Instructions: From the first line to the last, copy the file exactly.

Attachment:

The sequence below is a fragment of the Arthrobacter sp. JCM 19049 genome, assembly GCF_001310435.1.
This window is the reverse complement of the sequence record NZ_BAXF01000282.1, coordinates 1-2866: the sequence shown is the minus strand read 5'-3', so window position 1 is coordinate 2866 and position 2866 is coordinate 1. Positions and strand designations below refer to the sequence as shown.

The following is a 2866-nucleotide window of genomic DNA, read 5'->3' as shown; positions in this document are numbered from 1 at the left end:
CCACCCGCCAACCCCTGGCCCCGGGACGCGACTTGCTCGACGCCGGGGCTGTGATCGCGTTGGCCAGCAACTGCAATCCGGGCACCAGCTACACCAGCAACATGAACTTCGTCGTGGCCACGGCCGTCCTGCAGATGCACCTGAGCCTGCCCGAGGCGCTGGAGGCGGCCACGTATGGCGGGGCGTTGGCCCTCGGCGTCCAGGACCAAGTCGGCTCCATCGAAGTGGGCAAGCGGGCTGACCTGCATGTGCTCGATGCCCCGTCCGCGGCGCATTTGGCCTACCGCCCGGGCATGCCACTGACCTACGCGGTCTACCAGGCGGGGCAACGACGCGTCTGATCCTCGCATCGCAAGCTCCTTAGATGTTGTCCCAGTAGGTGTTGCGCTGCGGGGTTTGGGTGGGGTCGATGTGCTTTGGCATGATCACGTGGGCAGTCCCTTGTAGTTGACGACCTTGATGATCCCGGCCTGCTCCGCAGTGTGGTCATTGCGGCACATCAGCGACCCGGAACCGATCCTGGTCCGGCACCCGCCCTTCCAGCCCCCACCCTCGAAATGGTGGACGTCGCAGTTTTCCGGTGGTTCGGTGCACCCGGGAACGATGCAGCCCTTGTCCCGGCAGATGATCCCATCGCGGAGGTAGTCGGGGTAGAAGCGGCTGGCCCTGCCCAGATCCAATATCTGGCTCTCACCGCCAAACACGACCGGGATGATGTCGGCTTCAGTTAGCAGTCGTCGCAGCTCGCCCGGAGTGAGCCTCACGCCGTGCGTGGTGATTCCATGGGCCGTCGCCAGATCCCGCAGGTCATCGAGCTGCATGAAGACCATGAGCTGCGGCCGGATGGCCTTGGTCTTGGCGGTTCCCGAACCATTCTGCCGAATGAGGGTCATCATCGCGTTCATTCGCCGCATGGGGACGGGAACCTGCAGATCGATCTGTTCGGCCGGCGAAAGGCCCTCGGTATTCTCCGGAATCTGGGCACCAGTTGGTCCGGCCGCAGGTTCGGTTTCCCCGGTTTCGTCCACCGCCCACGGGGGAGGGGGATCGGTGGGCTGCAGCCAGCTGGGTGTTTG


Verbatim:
The sequence below is a fragment of the Arthrobacter sp. JCM 19049 genome, assembly GCF_001310435.1.
This window is the reverse complement of the sequence record NZ_BAXF01000282.1, coordinates 1-2866: the sequence shown is the minus strand read 5'-3', so window position 1 is coordinate 2866 and position 2866 is coordinate 1. Positions and strand designations below refer to the sequence as shown.

The following is a 2866-nucleotide window of genomic DNA, read 5'->3' as shown; positions in this document are numbered from 1 at the left end:
CCACCCGCCAACCCCTGGCCCCGGGACGCGACTTGCTCGACGCCGGGGCTGTGATCGCGTTGGCCAGCAACTGCAATCCGGGCACCAGCTACACCAGCAACATGAACTTCGTCGTGGCCACGGCCGTCCTGCAGATGCACCTGAGCCTGCCCGAGGCGCTGGAGGCGGCCACGTATGGCGGGGCGTTGGCCCTCGGCGTCCAGGACCAAGTCGGCTCCATCGAAGTGGGCAAGCGGGCTGACCTGCATGTGCTCGATGCCCCGTCCGCGGCGCATTTGGCCTACCGCCCGGGCATGCCACTGACCTACGCGGTCTACCAGGCGGGGCAACGACGCGTCTGATCCTCGCATCGCAAGCTCCTTAGATGTTGTCCCAGTAGGTGTTGCGCTGCGGGGTTTGGGTGGGGTCGATGTGCTTTGGCATGATCACGTGGGCAGTCCCTTGTAGTTGACGACCTTGATGATCCCGGCCTGCTCCGCAGTGTGGTCATTGCGGCACATCAGCGACCCGGAACCGATCCTGGTCCGGCACCCGCCCTTCCAGCCCCCACCCTCGAAATGGTGGACGTCGCAGTTTTCCGGTGGTTCGGTGCACCCGGGAACGATGCAGCCCTTGTCCCGGCAGATGATCCCATCGCGGAGGTAGTCGGGGTAGAAGCGGCTGGCCCTGCCCAGATCCAATATCTGGCTCTCACCGCCAAACACGACCGGGATGATGTCGGCTTCAGTTAGCAGTCGTCGCAGCTCGCCCGGAGTGAGCCTCACGCCGTGCGTGGTGATTCCATGGGCCGTCGCCAGATCCCGCAGGTCATCGAGCTGCATGAAGACCATGAGCTGCGGCCGGATGGCCTTGGTCTTGGCGGTTCCCGAACCATTCTGCCGAATGAGGGTCATCATCGCGTTCATTCGCCGCATGGGGACGGGAACCTGCAGATCGATCTGTTCGGCCGGCGAAAGGCCCTCGGTATTCTCCGGAATCTGGGCACCAGTTGGTCCGGCCGCAGGTTCGGTTTCCCCGGTTTCGTCCACCGCCCACGGGGGAGGGGGATCGGTGGGCTGCAGCCAGCTGGGTGTTTG